Our relationship with money has many facets. Some people seem addicted to accumulating it, while others can’t help maxing out their credit cards and find it impossible to save for a rainy day. As we come to understand more about money’s effect on us, it is emerging that some people’s brains can react to it as they would to a drug, while to others it is like a friend. Some studies even suggest that the desire for money gets cross-wired with our appetite for food. And, of course, because having a pile of money means that you can buy more things, it is virtually synonymous with status – so much so that losing it can lead to depression and even suicide. In these cash-strapped times, perhaps an insight into the psychology of money can improve the way we deal with it.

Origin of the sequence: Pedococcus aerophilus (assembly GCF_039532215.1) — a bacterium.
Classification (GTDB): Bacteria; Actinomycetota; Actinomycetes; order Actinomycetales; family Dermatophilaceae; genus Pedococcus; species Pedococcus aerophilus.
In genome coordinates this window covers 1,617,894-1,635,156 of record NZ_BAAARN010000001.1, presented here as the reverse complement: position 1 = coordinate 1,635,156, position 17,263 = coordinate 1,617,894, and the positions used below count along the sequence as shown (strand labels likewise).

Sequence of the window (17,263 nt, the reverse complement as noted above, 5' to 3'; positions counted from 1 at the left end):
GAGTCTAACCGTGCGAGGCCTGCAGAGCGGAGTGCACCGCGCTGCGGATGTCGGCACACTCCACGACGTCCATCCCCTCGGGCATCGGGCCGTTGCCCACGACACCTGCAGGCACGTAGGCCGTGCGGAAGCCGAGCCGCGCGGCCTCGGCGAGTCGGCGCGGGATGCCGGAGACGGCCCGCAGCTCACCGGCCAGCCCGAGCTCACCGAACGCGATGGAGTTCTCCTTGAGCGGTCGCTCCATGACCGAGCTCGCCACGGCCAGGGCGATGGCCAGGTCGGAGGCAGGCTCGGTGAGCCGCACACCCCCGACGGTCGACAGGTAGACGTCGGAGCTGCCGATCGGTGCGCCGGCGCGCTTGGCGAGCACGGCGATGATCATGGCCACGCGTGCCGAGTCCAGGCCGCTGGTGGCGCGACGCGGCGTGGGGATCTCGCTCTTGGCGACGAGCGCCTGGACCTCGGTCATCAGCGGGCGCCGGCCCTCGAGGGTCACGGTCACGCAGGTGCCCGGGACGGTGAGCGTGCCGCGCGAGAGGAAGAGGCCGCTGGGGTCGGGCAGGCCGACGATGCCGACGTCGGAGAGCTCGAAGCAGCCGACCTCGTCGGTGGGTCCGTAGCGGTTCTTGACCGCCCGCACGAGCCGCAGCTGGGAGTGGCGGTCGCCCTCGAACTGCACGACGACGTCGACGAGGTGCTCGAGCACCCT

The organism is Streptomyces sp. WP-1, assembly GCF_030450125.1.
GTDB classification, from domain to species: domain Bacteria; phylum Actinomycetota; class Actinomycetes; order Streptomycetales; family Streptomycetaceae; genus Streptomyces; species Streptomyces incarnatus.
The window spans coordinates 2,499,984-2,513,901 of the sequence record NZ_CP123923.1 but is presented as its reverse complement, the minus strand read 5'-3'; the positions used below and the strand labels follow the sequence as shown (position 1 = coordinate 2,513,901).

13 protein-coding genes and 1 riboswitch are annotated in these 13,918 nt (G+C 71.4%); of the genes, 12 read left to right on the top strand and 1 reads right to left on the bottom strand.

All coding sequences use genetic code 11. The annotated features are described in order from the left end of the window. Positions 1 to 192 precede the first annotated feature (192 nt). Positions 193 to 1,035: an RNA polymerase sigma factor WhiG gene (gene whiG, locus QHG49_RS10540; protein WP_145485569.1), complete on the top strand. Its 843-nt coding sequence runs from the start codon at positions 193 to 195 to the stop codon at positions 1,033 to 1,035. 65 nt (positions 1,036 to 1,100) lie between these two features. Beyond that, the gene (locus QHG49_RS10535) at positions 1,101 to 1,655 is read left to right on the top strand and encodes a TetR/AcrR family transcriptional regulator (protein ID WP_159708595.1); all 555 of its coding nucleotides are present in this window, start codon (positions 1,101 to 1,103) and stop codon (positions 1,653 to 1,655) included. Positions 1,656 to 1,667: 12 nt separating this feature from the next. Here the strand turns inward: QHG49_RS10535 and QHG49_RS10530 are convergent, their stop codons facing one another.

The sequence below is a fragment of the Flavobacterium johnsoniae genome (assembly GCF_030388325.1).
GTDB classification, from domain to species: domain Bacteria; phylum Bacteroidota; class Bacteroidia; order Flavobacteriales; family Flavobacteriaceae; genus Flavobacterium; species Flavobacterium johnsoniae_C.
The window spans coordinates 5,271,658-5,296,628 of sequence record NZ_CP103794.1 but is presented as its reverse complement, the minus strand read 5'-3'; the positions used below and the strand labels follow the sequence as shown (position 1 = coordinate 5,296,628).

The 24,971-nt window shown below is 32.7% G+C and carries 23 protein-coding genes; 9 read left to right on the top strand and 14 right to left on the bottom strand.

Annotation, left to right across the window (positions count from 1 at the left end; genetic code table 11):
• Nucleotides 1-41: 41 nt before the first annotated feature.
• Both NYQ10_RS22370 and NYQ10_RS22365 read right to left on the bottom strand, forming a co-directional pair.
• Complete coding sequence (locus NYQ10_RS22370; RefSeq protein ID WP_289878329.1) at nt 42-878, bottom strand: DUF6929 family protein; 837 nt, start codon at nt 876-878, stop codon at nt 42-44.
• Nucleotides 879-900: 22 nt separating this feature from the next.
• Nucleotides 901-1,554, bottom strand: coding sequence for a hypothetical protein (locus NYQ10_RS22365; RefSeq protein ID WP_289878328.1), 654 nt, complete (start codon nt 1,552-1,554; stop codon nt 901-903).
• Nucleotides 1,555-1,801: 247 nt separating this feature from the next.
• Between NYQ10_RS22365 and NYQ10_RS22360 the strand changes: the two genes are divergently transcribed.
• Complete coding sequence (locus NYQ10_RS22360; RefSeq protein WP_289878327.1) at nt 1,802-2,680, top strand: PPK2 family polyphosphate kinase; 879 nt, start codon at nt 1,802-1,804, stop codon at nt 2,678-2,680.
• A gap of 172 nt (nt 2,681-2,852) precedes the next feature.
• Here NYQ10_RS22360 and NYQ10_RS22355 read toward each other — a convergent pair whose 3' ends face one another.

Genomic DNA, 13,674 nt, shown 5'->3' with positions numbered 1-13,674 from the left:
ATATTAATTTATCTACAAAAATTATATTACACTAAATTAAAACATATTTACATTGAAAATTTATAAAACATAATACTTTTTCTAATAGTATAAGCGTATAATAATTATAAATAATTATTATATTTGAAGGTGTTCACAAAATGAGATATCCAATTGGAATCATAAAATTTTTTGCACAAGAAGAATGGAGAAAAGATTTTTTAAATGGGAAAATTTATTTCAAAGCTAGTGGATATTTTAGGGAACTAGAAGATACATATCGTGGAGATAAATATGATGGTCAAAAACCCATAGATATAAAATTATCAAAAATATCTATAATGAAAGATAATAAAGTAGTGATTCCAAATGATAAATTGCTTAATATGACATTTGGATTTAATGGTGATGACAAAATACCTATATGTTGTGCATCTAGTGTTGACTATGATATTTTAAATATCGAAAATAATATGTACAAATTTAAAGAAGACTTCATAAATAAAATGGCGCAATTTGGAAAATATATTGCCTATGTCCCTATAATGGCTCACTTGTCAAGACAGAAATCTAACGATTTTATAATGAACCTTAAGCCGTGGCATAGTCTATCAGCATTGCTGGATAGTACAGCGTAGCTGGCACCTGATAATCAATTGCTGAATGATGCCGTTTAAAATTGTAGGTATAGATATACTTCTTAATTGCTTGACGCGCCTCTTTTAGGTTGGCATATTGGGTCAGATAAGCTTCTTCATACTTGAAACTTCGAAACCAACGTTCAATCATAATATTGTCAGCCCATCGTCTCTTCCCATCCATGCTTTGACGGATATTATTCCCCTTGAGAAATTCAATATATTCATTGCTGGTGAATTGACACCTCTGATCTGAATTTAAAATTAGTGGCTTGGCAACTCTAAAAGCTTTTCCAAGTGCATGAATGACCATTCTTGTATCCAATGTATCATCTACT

Author: Mark Buchanan
Source: New Scientist
Subjects: Marketing / Sales, Miscellaneous, Organizational Behavior